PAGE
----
Advertising Lessons From Mad Men
“There’s only one angle – an orange that’s orange, on TV.” -Don Draper, on Sunkist
Undoubtedly, Mad Men will be the talk of many offices this week – and rightly so. Despite some ups and downs, the series hasn’t lost a step in its penultimate season. The plot twists, historical references and fascinating misbehavior of its characters are as compelling as ever.
Buried among the personal drama and pitch-perfect period depiction, however, there are some advertising lessons to be learned – like the beauty of simplicity. Sterling, Cooper’s best campaigns (like those created for Volkswagen by its supposed real-life model, Doyle Dane Bernbach) are simple, direct and memorable.
While this may seem so fundamental that it doesn’t even bear mentioning, it does. We constantly struggle with clients who want to shove multiple message points – or just too much information – into their ads. Certainly this issue is nothing new, nor is it unique to Boelter + Lincoln. However, it is arguably a more significant problem than ever before, with study after study documenting how media diffusion, social media, mobile media and the 24/7 news cycle are shrinking our attention spans.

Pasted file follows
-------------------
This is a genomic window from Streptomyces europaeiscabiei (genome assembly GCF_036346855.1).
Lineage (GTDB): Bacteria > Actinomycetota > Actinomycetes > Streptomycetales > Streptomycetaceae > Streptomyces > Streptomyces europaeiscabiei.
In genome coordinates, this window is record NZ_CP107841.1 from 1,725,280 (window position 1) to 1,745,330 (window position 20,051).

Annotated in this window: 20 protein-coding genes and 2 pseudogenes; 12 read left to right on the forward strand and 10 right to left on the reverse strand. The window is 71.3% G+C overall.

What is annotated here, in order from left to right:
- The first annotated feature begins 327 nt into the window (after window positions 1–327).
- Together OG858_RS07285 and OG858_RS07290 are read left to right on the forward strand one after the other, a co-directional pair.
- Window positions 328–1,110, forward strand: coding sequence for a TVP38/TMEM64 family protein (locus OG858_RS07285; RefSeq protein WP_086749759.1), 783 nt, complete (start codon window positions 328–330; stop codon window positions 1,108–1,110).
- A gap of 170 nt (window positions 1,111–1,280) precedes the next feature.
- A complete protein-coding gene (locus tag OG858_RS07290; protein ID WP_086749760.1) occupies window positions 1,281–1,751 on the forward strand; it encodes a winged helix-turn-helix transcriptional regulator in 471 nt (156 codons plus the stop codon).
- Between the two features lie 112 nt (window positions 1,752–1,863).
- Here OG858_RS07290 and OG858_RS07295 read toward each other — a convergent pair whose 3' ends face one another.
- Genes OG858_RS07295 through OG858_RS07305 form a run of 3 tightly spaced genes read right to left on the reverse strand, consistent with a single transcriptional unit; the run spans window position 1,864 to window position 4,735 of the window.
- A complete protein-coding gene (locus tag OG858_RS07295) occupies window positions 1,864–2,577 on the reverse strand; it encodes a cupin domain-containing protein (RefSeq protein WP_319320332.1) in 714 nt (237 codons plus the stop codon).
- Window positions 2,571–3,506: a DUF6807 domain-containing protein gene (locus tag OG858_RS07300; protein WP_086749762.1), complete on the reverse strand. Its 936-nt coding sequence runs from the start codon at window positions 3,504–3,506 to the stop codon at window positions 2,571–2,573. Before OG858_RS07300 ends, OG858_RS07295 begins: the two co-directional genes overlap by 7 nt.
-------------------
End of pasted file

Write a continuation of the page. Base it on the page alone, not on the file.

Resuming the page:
While our collective case of ADHD makes a marketer’s job harder, we can use it to our advantage. This is particularly true in instances where “over-stuffed” ads are so common that they define the category. The guiding mantra here is, less is more.
We experienced this first-hand with a recent campaign for Zoneworks, a manufacturer of industrial curtain walls. By distilling the myriad product benefits down to a single, memorable headline (“Walls Where and When You Want Them”) and keeping the visual layout clean and uncluttered, we were able to make Zoneworks boldly stand apart from the cluttered, copy-heavy ads typical of trade pubs. The results of this approach have spoken for themselves. Website traffic was up 158% year over year during the campaign and unique visitors increased 180%. Most significantly, sales have roughly doubled in the past year.
So will the “less is more” approach work for Sterling, Cooper’s new Sunkist account? While we won’t find out until next year, I’d put my money on it.